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  Section: Practical Skills in Chemistry » Instrumental techniques
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The supporting medium

Instrumental techniques
  Basic spectroscopy
    Introduction to spectroscopy
    UV Ivisible spectrophotometry
    Fluorescence spectrophotometry
    Phosphorescence and luminescence
    Atomic spectroscopy
  Atomic spectroscopy
    Atomic Absorption Spectroscopy
    Atomic Emission Spectroscopy
    Inductively coupled plasma
    Decomposition techniques for solid inorganic samples
  Infrared spectroscopy
  Nuclear magnetic resonance spectrometry
    1H-NMR spectra
    13C-NMR spectra
  Mass spectrometry
    Interfacing mass spectrometry
  Chromatography ~ introduction
    The chromatogram
  Gas and liquid chromatography
    Gas chromatography
    Liquid chromatography
    High-performance liquid chromatography
    Interpreting chromatograms
    Optimizing chromatographic separations
    Quantitative analysis
    The supporting medium
    Capillary electrophoresis
    Capillary zone electrophoresis (CZE)
    Micellar electrokinetic chromatography (MEKC)
  Electroanalytical techniques
    Potentiometry and ion-selective electrodes
    Voltammetric methods
    Oxygen electrodes
    Coulometric methods
    Cyclic voltammetry
  Radioactive isotopes and their uses
    Radioactive decay
    Measuring radioactivity
    Chemical applications for radioactive isotopes
    Working practices when using radioactive isotopes
  Thermal analysis

The effects of convection currents (resulting from the heating effect of the applied electric field) and the diffusion of molecules within the buffer solution can be minimized by carrying out the electrophoresis in a porous supporting medium. This contains buffer electrolytes and the sample is added in a discrete location or zone. When the electric field is applied, individual sample molecules remain in sharp zones as they migrate at different rates. After separation, post-electrophoretic diffusion of selected molecules (e.g. proteins) can be avoided by 'fixing' them in position on the supporting medium, e.g. using trichloracetic acid (TCA).

The heat generated during electrophoresis is proportional to the square of the applied current and to the electrical resistance of the medium: even when a supporting medium is used, heat production will lead to zone broadening by increasing the rate of diffusion of sample components and buffer ions. Heat denaturation of certain sample types may also occur, e.g. proteins. Another problem is that heat will reduce buffer viscosity, leading to a decrease in resistance. If the electrophoresis is run at constant voltage, Ohm's law dictates that as resistance falls, the current will increase, leading to further heat production. This can be avoided by using a power pack that provides constant power. In practice, most electrophoresis equipment incorporates a cooling device; even so, distortions of an electrophoretic zone from the ideal 'sharp, linear band' can often be explained by inefficient heat dissipation.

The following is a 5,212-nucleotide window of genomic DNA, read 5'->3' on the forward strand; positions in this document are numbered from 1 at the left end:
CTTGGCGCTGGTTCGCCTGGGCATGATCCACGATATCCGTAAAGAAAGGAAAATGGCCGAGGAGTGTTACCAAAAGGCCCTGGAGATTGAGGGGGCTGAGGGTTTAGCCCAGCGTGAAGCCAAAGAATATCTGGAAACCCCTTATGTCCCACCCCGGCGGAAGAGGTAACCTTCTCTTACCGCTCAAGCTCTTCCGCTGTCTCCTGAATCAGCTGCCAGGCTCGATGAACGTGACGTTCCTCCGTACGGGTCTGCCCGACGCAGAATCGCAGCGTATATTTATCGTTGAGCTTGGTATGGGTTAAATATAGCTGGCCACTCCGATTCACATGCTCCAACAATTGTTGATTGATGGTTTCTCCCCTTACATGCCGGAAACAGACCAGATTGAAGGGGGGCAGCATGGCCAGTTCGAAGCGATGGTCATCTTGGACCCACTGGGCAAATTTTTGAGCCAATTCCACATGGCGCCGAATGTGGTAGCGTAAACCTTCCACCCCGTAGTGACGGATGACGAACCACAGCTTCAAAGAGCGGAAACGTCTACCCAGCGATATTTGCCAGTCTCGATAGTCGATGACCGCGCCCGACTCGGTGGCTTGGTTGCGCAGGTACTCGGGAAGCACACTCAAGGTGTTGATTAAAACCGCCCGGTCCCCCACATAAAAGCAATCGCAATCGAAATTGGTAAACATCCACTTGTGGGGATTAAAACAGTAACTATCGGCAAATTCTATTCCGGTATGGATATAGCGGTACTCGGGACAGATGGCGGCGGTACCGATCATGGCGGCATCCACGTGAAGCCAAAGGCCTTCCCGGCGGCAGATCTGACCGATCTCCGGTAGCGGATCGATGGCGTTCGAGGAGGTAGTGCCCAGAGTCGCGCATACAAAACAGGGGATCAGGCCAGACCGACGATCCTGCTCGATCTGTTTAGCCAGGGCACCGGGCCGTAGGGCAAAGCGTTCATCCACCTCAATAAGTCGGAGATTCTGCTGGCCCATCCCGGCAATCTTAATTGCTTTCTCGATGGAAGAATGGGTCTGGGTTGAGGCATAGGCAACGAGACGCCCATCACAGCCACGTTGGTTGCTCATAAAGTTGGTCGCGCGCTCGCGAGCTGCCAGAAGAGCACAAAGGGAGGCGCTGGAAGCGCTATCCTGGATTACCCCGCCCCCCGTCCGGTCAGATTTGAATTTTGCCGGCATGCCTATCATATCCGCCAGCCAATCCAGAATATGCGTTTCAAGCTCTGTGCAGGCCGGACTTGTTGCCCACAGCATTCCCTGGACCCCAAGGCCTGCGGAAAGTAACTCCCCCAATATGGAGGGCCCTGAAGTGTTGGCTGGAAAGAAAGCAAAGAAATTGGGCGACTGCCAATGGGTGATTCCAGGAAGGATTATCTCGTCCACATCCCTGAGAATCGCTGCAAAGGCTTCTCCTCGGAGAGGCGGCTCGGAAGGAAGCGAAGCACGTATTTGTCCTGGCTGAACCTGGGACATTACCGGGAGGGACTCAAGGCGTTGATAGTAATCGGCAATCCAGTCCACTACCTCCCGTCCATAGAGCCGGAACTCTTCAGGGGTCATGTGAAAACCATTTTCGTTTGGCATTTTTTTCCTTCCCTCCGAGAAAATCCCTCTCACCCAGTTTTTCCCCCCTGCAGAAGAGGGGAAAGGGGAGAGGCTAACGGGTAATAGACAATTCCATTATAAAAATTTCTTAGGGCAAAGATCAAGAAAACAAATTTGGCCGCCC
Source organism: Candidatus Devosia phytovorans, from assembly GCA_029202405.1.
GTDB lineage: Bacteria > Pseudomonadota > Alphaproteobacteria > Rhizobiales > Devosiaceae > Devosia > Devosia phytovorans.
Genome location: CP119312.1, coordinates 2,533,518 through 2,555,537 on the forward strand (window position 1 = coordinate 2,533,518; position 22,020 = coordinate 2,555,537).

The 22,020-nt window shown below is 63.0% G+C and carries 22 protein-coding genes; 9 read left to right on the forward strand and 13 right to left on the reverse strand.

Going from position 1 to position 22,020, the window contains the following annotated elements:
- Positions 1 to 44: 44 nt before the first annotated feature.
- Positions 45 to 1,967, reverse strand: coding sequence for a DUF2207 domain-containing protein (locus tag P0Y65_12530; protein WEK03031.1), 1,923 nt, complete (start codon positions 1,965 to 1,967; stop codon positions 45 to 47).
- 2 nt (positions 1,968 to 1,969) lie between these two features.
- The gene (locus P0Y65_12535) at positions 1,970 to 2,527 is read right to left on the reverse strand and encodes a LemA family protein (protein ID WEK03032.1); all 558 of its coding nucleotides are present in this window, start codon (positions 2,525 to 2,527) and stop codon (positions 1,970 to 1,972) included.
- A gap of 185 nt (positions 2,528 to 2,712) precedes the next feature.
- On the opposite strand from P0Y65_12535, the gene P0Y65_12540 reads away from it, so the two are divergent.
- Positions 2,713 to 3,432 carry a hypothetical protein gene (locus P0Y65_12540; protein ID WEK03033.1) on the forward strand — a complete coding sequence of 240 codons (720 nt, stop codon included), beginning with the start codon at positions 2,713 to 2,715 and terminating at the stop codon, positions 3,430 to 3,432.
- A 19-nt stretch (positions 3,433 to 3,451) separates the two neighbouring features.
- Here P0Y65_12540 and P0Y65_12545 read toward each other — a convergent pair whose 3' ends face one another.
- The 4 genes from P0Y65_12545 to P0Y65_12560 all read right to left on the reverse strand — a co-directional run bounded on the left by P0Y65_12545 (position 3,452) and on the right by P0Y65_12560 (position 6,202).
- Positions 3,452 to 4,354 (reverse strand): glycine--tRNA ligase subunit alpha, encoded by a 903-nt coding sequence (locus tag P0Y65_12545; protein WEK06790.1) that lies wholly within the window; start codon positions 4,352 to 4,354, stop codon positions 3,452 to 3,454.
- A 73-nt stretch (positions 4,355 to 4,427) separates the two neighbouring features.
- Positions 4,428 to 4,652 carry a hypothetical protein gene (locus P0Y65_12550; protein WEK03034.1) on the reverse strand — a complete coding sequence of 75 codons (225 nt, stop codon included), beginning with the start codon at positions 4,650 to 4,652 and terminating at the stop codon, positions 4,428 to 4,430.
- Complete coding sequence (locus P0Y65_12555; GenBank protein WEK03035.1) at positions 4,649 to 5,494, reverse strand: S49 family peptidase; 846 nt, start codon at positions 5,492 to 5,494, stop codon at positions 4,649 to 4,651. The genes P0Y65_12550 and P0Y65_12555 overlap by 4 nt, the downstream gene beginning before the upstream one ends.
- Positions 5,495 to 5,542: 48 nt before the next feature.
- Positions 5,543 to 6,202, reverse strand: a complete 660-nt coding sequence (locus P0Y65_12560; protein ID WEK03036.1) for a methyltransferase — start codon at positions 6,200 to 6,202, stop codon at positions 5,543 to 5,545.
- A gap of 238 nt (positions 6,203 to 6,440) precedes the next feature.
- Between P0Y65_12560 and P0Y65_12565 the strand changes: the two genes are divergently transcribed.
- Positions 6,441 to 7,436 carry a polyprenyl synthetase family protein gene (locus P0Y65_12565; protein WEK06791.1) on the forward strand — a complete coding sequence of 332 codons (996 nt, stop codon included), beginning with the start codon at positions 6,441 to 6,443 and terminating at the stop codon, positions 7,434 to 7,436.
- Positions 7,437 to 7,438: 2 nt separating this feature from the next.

Supporting media can be sub-divided into:
  • Inert media - these provide physical support and minimize convection; separation is based on charge density only (e.g. cellulose acetate).
  • Porous media - these introduce molecular sieving as an additional effect: their pore size is of the same order as the size of molecules being separated, restricting the movement of larger molecules relative to smaller ones. Thus, separation depends on both the charge density and the size of the molecule.
With some supporting media, e.g. cellulose acetate, a phenomenon called electro-endosmosis or electro-osmotic flow (EOF) occurs. This is due to the presence of negatively charged groups on the surface of the supporting medium, attracting cations in the electrophoresis buffer solution and creating an electrical double layer. The cations are hydrated (surrounded by water molecules) and when the electric field is applied, they are attracted towards the cathode, creating a flow of solvent that opposes the direction of migration of anionic molecules towards the anode. The EOF can be so great that weakly anionic molecules may be carried towards the cathode.

Where necessary, EOF can be avoided by using supporting media such as agarose or polyacrylamide, but it is not always a hindrance to electrophoretic separation. Indeed, the phenomenon of EOF is used in the high-resolution technique of capillary electrophoresis.


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